What Happens When a Student Is a Better Artist Than You?

Most art teachers are also practicing artists, and we each have our own strengths. We often have students that share those strengths, and we can always help them improve. On rare occasions, however, we have a student come along that is even better than we are with certain media or techniques.

So the question arises: what happens in your classroom when a student is a better artist than you?

Better Artist than you

I have had three artists come through my classroom fitting this description–all within the course of two years, oddly enough. Looking back, I am glad I was able to see the situation for what it was: a chance for me to improve my teaching, my own artistic skills, and an opportunity to work with supremely talented artists. I’d like to share a little of what I learned about dealing with students working at such a high level.

1. Check Your Ego at the Door

I’ll be honest–when I first ran across a student better than me, it wasn’t easy for me to accept the fact they had that much talent. How? What? Where did this come from? She’s only 17! How is she better than me? It seems odd, as a teacher, to go into class with the knowledge that you’re teaching someone more talented than yourself; but the sooner you can accept that situation as a reality, the better off you will be. Don’t be too proud, and don’t be too stubborn, because you need to see the situation for what it is: an opportunity. For you and your student both.

2. Learn Together


In this kind of a relationship, there may not be a teacher-student methodology any longer. My expert student ceramicist was able to help me improve my throwing, and together we researched crystalline glazes, different ways to trim the foot on various pots, and methods of fitting and finishing lids. Look at different techniques and styles that interest him or her (or interest you, even) and learn those things as a team. You’ll each be better for having gone through that experience.

3. Good Advice is Still Good Advice


Physical talent and impeccable technique don’t always match up with decision-making skills–especially with high schoolers. You will be able to help them with composition, subject matter, and your more experienced artistic eye. One student, as a sophomore, could digitally paint circles around me and everyone else with whom she came into contact. I was able to help with almost every work, however: balance, rhythm, movement, the rule of thirds and more on the technical side, and ideas, brainstorming, and editing on the conceptual side.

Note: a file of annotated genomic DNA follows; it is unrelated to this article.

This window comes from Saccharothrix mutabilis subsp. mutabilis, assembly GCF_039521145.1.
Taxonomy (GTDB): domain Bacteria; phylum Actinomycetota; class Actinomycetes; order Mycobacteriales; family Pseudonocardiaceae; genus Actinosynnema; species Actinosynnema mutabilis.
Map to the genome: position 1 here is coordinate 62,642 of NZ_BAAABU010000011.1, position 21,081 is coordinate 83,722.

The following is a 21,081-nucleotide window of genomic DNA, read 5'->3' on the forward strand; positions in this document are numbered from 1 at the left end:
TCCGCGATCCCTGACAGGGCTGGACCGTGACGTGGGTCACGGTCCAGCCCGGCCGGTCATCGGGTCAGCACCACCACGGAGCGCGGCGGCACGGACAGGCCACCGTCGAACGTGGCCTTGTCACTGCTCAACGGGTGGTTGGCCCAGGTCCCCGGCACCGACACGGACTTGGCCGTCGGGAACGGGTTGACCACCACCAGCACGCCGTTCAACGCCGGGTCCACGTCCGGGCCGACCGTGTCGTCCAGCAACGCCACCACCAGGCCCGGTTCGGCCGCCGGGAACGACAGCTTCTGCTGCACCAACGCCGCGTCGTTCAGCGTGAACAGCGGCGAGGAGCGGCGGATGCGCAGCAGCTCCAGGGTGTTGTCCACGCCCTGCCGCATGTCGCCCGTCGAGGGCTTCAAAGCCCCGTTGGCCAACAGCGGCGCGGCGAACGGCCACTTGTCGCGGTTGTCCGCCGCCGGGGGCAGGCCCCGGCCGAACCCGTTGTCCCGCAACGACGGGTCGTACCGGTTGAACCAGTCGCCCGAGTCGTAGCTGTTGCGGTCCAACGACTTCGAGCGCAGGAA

4. Get Their Work Out There

You probably do Art Shows for your students already, but can you do anything beyond the school-sanctioned competitions? Look at blogs, online galleries, and other ways to display their work digitally. In addition, some juried exhibitions don’t have an age limitation, or they have an age 18 minimum (which will work for some senior students). Look at both online and brick-and-mortar galleries for these juried exhibitions, and help your students enter when they can. They may or may not get into the show, but allowing them the opportunity to familiarize themselves with the process will only be beneficial in the long run.

Of my three superstar artists that came through my room, one is thriving as a painter in New York, another is on the way to an MFA, and the third hasn’t made any art in the past two years. You never know where they may end up, but you would be remiss to not recognize the opportunity to collaborate with, help, support, and guide a very talented individual. Please make sure you make the most of it.

Have you ever had an art student more talented than you?

How did you handle the situation?


Magazine articles and podcasts are opinions of professional education contributors and do not necessarily represent the position of the Art of Education University (AOEU) or its academic offerings. Contributors use terms in the way they are most often talked about in the scope of their educational experiences.


Timothy Bogatz

Tim Bogatz is AOEU’s Content & PD Event Manager and a former AOEU Writer and high school art educator. He focuses on creativity development, problem-solving, and higher-order thinking skills in the art room.

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